Seed Starting

I used to make a small garden when I was a child. I loved watching the little plants grow, tending them and having wonderful vegetables to eat when they were ripe – even though we shared a lot of the harvest with the local bunny population.

I started gardening again as an adult when my kids were little.  At first I’d buy a few starter plants, maybe tomatoes and cucumbers and put them in a small garden area.  The results varied but it was still a fun project for us to do together.

As the years have gone on, I’ve gotten more serious about my gardening and try to learn and grow something new each year.  My gardens have always been organic but I’ve learned more as I’ve got along about natural fertilizers, making compost and foliar feeding.  I’ve usually grown a few plants from seed; sometimes herbs or various other plants, but I decided a few years ago that I wanted to try growing everything I plant in my garden from seed. 

And you know, it’s really easy.  There’s a great company, Gardener’s Supply. They are employee owned and have a number of wonderful and very inexpensive seed starting kits.  I’ve tried a few over the years but the one I’m using this year – as I have limited space at the greenhouse window in my kitchen is this one: http://www.gardeners.com/Beginner-Seedstarting-Kit/SeedstartingKits_Cat,37-933,default,cp.html

You can buy the units separately but I do like to use their germinating mix as well.  And you can use the seed starter over again each year. I do start some plants right in the garden but I’m starting 8 different types of tomatoes, 3 types of peppers and 3 types of cucumbers in my kitchen this year.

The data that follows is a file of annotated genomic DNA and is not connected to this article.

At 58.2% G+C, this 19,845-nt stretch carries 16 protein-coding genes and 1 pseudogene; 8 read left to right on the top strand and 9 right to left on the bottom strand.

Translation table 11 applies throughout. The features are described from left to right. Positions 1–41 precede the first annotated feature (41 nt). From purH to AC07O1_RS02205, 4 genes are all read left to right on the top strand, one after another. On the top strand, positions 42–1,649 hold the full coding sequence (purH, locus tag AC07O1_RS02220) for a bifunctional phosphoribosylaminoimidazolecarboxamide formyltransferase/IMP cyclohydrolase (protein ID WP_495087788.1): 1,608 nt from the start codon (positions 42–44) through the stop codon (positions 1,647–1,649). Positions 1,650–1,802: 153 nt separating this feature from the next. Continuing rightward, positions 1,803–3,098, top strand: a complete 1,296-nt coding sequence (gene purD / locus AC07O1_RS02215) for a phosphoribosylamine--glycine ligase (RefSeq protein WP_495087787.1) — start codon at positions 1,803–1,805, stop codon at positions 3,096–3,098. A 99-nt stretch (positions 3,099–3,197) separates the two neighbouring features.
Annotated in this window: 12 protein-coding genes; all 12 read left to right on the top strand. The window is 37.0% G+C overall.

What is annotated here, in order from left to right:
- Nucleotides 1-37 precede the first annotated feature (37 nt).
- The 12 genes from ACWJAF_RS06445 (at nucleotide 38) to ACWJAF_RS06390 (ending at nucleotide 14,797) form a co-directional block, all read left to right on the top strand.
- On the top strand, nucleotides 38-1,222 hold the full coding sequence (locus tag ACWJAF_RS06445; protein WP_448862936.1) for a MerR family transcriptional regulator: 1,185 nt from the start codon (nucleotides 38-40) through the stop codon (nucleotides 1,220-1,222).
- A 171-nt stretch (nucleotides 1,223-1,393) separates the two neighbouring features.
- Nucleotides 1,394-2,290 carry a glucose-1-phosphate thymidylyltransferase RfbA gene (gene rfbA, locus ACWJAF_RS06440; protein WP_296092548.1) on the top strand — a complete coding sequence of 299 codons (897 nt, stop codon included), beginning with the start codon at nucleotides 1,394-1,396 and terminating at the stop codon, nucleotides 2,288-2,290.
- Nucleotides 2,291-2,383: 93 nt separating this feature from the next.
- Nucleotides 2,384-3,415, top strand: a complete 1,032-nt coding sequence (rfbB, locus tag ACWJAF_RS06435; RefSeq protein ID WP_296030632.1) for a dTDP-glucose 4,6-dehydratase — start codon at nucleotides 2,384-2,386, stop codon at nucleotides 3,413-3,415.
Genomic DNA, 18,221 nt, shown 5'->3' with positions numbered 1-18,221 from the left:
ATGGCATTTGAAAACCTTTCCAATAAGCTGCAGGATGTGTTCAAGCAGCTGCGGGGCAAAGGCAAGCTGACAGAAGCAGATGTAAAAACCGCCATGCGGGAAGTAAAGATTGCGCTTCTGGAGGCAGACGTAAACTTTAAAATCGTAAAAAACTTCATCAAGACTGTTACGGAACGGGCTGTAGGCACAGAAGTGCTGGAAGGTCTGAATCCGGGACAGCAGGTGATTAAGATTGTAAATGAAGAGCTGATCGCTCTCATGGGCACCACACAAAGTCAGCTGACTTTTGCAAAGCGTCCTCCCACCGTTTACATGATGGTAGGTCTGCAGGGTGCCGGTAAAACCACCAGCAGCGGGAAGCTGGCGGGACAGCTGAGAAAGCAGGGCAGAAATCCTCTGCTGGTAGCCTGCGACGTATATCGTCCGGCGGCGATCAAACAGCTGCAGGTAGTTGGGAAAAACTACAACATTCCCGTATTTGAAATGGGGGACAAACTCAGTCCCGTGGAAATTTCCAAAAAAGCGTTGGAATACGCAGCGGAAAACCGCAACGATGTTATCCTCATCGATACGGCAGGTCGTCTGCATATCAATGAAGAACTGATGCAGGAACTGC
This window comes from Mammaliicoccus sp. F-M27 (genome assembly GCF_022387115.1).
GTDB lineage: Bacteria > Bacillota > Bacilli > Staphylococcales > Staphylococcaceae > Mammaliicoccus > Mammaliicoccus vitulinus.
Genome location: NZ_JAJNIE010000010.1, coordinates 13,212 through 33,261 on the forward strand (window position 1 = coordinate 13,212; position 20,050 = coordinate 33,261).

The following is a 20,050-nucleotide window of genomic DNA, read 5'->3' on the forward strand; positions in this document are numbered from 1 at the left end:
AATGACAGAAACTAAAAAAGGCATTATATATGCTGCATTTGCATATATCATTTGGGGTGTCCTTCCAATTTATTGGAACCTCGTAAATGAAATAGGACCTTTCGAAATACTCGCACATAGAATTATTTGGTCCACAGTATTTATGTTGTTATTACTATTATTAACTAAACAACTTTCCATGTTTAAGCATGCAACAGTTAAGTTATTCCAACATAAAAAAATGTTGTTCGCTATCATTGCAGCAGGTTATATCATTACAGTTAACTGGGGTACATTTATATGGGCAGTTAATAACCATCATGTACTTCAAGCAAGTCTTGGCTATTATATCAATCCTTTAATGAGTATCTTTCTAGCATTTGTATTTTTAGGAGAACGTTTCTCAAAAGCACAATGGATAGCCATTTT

As you can see from the picture, once the plants grow too big I transplant them into small nursery pots and then start another batch in the seed starter.  In a few weeks when they’ve grown a bit more I’ll give them some hours outside during the day and once they’re hardened off (used to being outside), I’ll plant them. I have two raised beds but I also use a lot of large pots and have found some things like peppers and tomatoes grow as well or even better in those.

As large corporations like Monsanto try to patent all the seeds they can, it makes it even more important that we grow and save our own seeds.  There are a number of places you can get wonderful organic and heirloom seeds from:

http://www.seedsofchange.com/  – Seeds of Change. They are owned by M&M Mars now but they carry only organic, GMO free seeds and have over 1200 varieties of vegetables, herbs and flowers.

http://www.groworganic.com/  – This is Peaceful Valley farm and garden supply and they have a wonderful selection of seeds, fruit tree and other supplies for your organic garden.

http://www.sustainableseedco.com/ I just found this one recently. They have a nice selection of heirloom seeds and are very reasonably priced as well.

If you want to learn to save your own seeds, I highly recommend Seed to Seed – the link to Amazon is below.

It’s easy to grow your own vegetables and it’s a great activity to share with your children. In my experience it gives them a greater appreciation for vegetables because there is nothing more delicious then food just picked from your own garden.  Happy Gardening!

Read more great, Pennywise Platter Thursday posts here:  http://www.thenourishinggourmet.com/2010/03/pennywise-platter-thursday-6.html

Read more great, Real Food Wednesday posts here: http://kellythekitchenkop.com/2010/03/real-food-wednesday-32410.html

If you happened to read this article the first week I wrote it, you’ll notice I took out my recommendation for Seedsavers Exchange.  This is why:

http://beginningfarmers.org/seed-savers-exchange-the-new-real-story-including-intrigue-deception-the-doomsday-vault-excerpt-of-a-letter-from-its-founder/

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